Will the Right CX Transformation Please Stand Up?

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One can’t help but notice how many companies tout themselves as customer experience (CX) leaders. A performance marketing firm claims CX supremacy through their data and digital prowess. A provider of enterprise feedback management software approaches CX by measuring and improving customer satisfaction. Loyalty firms and contact centers have planted their flags on Mount CX, and every major consulting firm is getting into the act.

Leaders understand that they need to transform the overall customer experience in order to drive revenue and loyalty, but which path do they take?

Prioritize the customer

More than two-thirds of marketers say their companies are competing mostly or completely on CX, reports Gartner. It’s no wonder why customer experience transformation is a top priority for many businesses. This is an era where customer loyalty is no longer simply based on price or product. Instead, customers are loyal to companies that understand their needs and expectations and deliver an experience that’s personalized, frictionless, and convenient. And as the widespread store closings suggest, if a company can’t keep up with customer demands or fails to deliver the right experience, their customers will flee.

In fact, research shows that customers will leave a company because of one bad customer service experience. On the other hand, customers who had a great experience with a brand are willing to spend 140 percent more than those who had a poor experience, according to research published in Harvard Business Review. With that said, creating the right customer experience is easier said than done. A critical step is to think beyond silos.

Don’t fall for CX silos

An agency may be fantastic at converting leads and providing a seamless digital experience, but what if customer service is the client’s biggest pain point? Or a firm could make a significant CX investment, but still lose customers in droves if their advisor is only examining one symptom of a larger issue. These are often perceived as separate CX disciplines, each with different technology stacks, customer bases, and subject matter experts.

I have always questioned why this is the case. Each sector uses data (structured/unstructured), analytics, and measurement to optimize a given experience. They all seek to improve a phase of the marketing funnel or retain/grow lifecycle. They also have clients in common, fighting for business across different departments and budgets.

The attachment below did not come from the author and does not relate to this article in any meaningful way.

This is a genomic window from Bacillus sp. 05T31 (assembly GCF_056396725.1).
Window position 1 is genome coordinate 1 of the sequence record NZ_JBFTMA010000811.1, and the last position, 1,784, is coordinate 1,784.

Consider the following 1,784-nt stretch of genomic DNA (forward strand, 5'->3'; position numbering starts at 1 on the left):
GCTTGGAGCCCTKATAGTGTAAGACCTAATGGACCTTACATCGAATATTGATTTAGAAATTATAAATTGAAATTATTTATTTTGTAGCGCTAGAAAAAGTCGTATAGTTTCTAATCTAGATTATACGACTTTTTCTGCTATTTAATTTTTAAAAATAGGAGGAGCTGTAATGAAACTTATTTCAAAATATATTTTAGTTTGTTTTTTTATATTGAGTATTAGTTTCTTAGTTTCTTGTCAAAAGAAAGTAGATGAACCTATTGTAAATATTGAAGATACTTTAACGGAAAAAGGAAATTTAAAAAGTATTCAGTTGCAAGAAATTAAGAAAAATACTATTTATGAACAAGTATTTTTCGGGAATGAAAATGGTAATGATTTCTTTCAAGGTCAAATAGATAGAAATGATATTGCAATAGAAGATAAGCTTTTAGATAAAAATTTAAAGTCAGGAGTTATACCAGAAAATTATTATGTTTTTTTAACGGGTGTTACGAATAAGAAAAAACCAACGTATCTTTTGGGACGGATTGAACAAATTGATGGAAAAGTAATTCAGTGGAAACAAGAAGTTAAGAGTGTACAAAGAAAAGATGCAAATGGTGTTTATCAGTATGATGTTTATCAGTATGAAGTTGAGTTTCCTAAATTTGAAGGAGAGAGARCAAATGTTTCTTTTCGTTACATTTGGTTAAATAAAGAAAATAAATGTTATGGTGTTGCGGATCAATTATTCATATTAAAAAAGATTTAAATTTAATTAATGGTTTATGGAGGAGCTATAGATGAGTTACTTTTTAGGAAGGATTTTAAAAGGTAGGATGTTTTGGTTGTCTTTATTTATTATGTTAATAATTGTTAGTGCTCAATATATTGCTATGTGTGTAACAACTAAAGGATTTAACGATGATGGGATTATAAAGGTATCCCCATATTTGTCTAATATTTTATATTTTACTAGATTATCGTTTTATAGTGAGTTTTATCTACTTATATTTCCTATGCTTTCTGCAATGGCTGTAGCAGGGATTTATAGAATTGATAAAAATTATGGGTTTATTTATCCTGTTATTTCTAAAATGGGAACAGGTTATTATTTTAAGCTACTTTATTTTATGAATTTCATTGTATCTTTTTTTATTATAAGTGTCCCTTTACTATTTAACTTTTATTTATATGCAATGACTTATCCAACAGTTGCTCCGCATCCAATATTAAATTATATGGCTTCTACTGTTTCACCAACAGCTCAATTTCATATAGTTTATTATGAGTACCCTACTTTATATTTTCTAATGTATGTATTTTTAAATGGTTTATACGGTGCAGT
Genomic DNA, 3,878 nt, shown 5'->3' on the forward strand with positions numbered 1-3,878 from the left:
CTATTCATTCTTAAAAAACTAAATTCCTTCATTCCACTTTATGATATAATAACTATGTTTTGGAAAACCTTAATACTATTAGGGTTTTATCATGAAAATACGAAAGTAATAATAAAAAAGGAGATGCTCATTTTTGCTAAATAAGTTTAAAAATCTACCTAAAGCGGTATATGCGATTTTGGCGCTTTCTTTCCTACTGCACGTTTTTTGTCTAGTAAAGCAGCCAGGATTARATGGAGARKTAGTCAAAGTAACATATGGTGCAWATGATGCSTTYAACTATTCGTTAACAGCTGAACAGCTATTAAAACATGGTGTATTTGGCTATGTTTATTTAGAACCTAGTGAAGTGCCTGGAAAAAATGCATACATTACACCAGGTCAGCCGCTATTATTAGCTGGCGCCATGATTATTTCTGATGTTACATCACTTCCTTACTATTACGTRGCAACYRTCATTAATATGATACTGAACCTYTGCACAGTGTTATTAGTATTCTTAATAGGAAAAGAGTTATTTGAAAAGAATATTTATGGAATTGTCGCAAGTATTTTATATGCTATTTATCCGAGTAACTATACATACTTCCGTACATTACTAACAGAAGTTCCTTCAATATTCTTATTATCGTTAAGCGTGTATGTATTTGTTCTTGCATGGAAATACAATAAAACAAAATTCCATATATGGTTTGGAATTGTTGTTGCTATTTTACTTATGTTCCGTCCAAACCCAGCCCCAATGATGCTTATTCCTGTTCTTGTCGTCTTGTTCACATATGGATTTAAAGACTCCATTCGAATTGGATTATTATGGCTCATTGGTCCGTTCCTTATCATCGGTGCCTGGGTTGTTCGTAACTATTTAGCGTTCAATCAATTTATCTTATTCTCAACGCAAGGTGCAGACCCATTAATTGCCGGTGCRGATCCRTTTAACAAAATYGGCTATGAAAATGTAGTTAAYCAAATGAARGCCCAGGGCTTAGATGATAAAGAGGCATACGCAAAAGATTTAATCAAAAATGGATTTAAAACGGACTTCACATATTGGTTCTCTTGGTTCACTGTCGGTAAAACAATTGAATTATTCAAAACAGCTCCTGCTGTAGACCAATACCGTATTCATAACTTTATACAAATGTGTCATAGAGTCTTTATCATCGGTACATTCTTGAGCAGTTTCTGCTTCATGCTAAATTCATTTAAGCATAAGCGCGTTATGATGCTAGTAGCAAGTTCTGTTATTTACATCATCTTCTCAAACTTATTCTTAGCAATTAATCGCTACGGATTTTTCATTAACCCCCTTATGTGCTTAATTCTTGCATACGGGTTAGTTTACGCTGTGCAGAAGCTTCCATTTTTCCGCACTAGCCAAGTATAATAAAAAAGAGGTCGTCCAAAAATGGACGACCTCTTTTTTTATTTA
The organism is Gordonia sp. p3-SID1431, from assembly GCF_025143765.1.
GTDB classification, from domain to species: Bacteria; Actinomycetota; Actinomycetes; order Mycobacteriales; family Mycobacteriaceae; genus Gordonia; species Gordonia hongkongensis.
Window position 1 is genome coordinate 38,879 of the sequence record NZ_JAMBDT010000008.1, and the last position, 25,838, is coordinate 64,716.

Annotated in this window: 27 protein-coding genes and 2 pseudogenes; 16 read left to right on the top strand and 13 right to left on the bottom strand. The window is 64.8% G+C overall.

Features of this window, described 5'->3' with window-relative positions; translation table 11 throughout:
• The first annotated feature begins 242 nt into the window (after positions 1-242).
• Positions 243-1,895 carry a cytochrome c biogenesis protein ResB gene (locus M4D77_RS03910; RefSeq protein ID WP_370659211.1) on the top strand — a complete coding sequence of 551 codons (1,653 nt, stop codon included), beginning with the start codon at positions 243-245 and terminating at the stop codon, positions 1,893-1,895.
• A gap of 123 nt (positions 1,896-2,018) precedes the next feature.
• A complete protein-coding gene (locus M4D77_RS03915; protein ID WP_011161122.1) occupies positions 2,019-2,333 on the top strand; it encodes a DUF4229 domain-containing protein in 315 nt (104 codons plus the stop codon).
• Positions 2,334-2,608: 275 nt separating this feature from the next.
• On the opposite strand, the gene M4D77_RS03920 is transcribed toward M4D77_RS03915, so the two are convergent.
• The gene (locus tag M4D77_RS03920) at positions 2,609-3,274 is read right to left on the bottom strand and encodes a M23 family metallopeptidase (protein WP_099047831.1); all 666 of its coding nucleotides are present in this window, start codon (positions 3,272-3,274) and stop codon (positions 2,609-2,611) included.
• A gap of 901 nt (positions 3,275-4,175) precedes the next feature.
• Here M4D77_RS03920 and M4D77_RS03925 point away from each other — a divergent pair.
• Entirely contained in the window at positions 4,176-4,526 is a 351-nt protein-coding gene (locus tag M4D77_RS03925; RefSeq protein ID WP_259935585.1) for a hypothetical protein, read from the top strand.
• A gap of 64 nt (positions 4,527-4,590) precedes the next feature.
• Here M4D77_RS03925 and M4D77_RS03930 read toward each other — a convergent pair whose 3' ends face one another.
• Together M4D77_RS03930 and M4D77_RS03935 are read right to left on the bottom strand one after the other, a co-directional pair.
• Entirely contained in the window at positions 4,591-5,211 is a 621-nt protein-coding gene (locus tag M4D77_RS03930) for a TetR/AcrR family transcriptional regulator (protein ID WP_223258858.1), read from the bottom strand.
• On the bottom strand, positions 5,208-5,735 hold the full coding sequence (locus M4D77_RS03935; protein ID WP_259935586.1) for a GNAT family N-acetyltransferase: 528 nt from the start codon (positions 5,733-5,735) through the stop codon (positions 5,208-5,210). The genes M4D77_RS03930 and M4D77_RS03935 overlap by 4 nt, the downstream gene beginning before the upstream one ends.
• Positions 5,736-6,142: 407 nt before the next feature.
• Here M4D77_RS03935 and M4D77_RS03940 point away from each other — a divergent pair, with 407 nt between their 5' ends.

When the dust settles, businesses have several “CX” software platforms, internal teams still don’t share data or talk to each other, and they have a very expensive and uneven CX effort. It’s time to fix that. Here’s how to set your CX efforts up for success:

  1. Identify the Problem: Before an organization embarks on a CX effort, gather a cross-functional team to get all of the issues out on the table, from lead gen through loyalty. Define what “CX” means to you before engaging further.
  2. Treat Data as Data: You have a marketing data warehouse, you have digital event data, you have structured, and unstructured sentiment and device-generated data. Think about how you can combine these data sets to personalize interactions and customer treatments. For example, you should know who your best customers are, which ones are your fans (via sentiment), which products they need, and how engaged they are with your brand.
  3. Don’t Get Stuck on Acquisition: Make sure your chosen partner (or partners if you are combining the effort) have expertise in the full breadth of the customer lifecycle. Your partner should have a methodology for uncovering customer needs; they should understand both the marketing, sales, and service aspects of the business; they should know the technology landscape and be able to prescribe integrated strategies to drive customer growth, retention, and loyalty.

Think Innovation during your CX transformation

There is a lot of exciting work occurring in CX today. AI, machine learning, and cloud technologies are teaming up to help companies measure and manage customer behavior in real-time. Predictive contact center analytics tools are making it easier for companies to proactively delivering great customer experiences. And senior leaders are beginning to support innovative customer experiences as an enterprise-wide endeavor, rather than just a departmental project, to create business success.

Therefore, homing in on your CX objectives and goals while maintaining a collaborative mindset will go a long way in realizing the profits that CX has to offer.